80 Series Snorkel

The following page shows the installation steps for the Safari Snorkel (old style) - with some updated info for the new style.

The snorkel is a nice addition to provide cleaner air to the engine - it also looks good ;-)

The 'great snorkel' installation started with 5 guys doing a group buy - we installed two on a Saturday afternoon and three on the Sunday afternoon (with the rain gods actively hindering us).

The following is a picture of the installed snorkel - black certainly looks good against the definitive white body!

Some basic tips after 5 installations worth of experience:

The guinea pig for the first big hole was Amando's 80. I was happy to volunteer to drill the hole - I was next up... The left picture shows the progress - I was tentative at first - the others were pretty well drilled in one shot. Note the masking tape and cardboard - I had been informed that if the hole saw kicks back it tends to go for the flare. The right picture shows the finished damage - a perfect hole. For the new style snorkel the center hole (seen below) will be about 3/4" lower - i.e. it is below the crease in the fender.

Phil looks happy drilling into Amando's 80 - what a sick man! I didn't notice him smiling when he was drilling into his though ;-)

The next picture is Amando showing happiness that all the damage to his 80 is now complete - note he is sitting, i.e. he is taller than 4'. Notice his 'modified' ARB roobar - the jury is still out regarding the thought process that was required to come to the decision to hack off the top part.

A similar set of holes drilled into my 80 after application of touch up paint.

The complete set of fender holes in my 80. Looks very nice - no huge gouges into the side of the fender!

Sunday saw the drilling of the remaining three 80's. Manuel's was the first one on the block - he is assessing how well I drilled his hole. At this point I am considered the 'master' driller for the big hole - the odds are now in my favour that I may know what I'm doing ;-)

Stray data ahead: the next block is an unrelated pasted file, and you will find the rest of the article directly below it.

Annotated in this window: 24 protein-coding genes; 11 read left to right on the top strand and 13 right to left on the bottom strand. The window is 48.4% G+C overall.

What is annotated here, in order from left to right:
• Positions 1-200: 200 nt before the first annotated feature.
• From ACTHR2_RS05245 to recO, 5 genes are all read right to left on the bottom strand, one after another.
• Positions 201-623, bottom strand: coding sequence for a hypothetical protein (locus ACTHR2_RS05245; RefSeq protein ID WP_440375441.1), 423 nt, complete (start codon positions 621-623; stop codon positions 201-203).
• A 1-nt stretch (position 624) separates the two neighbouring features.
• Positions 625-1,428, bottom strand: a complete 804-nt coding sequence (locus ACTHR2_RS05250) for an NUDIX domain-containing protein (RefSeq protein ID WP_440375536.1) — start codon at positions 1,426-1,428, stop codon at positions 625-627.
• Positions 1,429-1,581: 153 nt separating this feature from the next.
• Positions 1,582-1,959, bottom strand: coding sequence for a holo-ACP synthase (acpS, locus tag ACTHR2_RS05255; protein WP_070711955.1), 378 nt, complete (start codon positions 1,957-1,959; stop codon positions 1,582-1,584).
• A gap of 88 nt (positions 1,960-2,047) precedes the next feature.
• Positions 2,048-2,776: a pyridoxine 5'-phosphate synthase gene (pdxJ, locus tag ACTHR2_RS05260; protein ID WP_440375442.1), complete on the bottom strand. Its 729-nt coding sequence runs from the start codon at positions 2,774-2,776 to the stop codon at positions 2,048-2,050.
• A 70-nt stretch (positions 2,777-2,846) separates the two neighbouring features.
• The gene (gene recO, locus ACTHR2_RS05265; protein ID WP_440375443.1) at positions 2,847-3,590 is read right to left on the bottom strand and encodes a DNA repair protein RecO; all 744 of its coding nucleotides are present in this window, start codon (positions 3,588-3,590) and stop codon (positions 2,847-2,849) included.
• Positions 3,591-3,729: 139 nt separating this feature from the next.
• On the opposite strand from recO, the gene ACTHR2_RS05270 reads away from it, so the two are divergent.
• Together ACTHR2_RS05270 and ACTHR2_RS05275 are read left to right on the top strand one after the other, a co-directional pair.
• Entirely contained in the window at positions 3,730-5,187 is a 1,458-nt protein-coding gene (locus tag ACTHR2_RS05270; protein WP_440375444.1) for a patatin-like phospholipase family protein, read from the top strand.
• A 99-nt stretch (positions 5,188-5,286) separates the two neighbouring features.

Step drill works really well for opening out the stud holes - no risk of any sheet metal distortion. A step drill is the correct way to drill bigger holes in thin metal. We drilled 1/8" pilot holes first and then used the step drill to open them up. Notice Manuel wearing his high performance safety goggles ;-)

Left picture shows me heating the area that requires to be pressed in to fit the USPS antenna. The right picture shows the wrong way - the last snorkel and Phil manages to melt a small hole into it - epoxy resin to the rescue... Manuel looks on with relief knowing that his is already installed ;-) This step is not required for the new style snorkel since Safari has changed the design to totally clear the US antenna.

Did I mention it was wet on Sunday? A large tarp came to the rescue and allowed us to continue working. Though it doesn't appear that we actually are doing any work...

David drilling the pilot hole into his 80 in preparation for the 'master' ;-) 

Time for David's 80 - I'm getting good at this now. Of course the odds of me screwing up are also increasing... But my luck continued and another perfect hole was drilled. 

The installed 10x32 Rivnuts in my pillar. Definitely better than Safari's little plastic squares. We did manage to break a part of the installation tool when doing Amando's (he broke it!) - but fortunately Phil had an alternative tool that we then used to do the rest.

A picture of the pillar bracket. We used 10x32 1/2" long black plated hex drive screws. We drilled out the original holes in the bracket to the correct diameter and then ran a countersinking bit to prep the holes.